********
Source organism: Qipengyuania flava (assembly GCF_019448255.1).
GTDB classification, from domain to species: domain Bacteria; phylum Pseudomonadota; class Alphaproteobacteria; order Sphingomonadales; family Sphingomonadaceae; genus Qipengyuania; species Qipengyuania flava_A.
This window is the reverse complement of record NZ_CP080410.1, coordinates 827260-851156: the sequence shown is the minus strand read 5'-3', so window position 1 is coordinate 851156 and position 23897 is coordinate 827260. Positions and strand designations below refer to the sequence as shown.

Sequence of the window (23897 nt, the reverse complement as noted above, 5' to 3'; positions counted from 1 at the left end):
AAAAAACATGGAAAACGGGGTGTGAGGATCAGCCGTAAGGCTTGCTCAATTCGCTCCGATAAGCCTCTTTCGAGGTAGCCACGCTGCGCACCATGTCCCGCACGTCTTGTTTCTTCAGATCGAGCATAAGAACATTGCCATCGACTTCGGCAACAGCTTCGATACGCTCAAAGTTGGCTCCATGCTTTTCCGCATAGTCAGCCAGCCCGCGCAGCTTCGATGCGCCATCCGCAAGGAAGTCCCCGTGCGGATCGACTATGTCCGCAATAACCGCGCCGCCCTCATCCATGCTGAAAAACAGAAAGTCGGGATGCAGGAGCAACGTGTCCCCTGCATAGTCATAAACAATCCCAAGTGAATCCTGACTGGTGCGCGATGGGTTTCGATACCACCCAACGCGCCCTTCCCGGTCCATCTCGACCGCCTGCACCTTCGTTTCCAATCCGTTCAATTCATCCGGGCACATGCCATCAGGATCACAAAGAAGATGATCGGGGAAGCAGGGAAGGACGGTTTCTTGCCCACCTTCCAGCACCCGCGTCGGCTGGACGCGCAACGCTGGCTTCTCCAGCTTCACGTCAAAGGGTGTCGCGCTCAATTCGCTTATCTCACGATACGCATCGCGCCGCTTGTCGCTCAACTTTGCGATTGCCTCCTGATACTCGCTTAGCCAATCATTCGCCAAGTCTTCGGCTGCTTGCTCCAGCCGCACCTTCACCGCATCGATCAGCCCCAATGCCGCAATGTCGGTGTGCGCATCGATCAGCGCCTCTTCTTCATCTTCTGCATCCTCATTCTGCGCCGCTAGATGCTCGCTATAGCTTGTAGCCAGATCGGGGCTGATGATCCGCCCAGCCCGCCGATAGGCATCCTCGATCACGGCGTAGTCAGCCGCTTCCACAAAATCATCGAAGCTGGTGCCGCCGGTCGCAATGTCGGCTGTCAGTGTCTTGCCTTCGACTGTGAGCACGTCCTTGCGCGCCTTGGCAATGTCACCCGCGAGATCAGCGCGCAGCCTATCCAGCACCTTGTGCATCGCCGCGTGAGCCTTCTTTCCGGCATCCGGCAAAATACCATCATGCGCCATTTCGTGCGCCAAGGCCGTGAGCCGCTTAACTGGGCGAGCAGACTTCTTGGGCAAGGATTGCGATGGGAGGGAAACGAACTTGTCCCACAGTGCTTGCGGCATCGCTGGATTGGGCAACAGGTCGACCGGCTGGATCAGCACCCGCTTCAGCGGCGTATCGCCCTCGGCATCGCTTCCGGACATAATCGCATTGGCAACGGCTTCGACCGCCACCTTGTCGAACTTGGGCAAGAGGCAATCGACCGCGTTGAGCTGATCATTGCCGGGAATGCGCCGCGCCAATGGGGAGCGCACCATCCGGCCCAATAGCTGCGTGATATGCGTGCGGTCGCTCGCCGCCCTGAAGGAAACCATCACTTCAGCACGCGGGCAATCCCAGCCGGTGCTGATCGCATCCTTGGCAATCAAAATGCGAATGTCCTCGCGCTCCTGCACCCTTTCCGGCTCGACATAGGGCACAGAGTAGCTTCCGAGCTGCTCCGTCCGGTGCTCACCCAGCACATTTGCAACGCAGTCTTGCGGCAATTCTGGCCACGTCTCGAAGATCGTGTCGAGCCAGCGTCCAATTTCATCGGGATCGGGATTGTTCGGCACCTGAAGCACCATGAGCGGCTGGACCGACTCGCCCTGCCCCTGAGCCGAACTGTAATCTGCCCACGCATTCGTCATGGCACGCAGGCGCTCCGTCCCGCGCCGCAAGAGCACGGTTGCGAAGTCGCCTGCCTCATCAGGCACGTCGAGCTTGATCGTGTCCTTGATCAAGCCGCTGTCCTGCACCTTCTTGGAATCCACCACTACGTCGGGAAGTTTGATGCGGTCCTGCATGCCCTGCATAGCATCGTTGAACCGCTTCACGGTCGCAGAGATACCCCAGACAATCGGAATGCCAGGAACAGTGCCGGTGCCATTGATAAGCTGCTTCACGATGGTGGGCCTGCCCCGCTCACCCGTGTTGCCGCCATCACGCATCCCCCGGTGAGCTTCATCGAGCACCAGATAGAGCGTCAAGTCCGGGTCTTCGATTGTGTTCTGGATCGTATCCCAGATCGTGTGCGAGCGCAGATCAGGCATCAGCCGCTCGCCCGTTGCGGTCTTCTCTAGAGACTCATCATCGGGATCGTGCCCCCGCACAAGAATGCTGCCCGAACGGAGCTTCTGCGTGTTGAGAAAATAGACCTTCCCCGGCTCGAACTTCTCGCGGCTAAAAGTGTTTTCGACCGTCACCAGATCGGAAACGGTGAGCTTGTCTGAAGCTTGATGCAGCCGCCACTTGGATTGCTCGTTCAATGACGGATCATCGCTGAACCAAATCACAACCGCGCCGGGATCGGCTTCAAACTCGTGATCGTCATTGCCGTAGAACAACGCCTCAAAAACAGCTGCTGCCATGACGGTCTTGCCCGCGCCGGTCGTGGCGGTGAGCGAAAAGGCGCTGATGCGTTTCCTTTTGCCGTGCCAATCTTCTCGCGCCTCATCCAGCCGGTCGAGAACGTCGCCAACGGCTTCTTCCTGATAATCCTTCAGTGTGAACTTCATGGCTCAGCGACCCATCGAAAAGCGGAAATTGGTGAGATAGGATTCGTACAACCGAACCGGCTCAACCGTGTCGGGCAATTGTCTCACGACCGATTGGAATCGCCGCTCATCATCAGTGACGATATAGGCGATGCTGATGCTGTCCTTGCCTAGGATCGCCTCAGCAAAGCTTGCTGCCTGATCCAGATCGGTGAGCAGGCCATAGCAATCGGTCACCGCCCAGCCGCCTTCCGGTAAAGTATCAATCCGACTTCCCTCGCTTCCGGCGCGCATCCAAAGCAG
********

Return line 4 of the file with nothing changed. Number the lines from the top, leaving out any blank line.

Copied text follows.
Sequence of the window (23897 nt, the reverse complement as noted above, 5' to 3'; positions counted from 1 at the left end):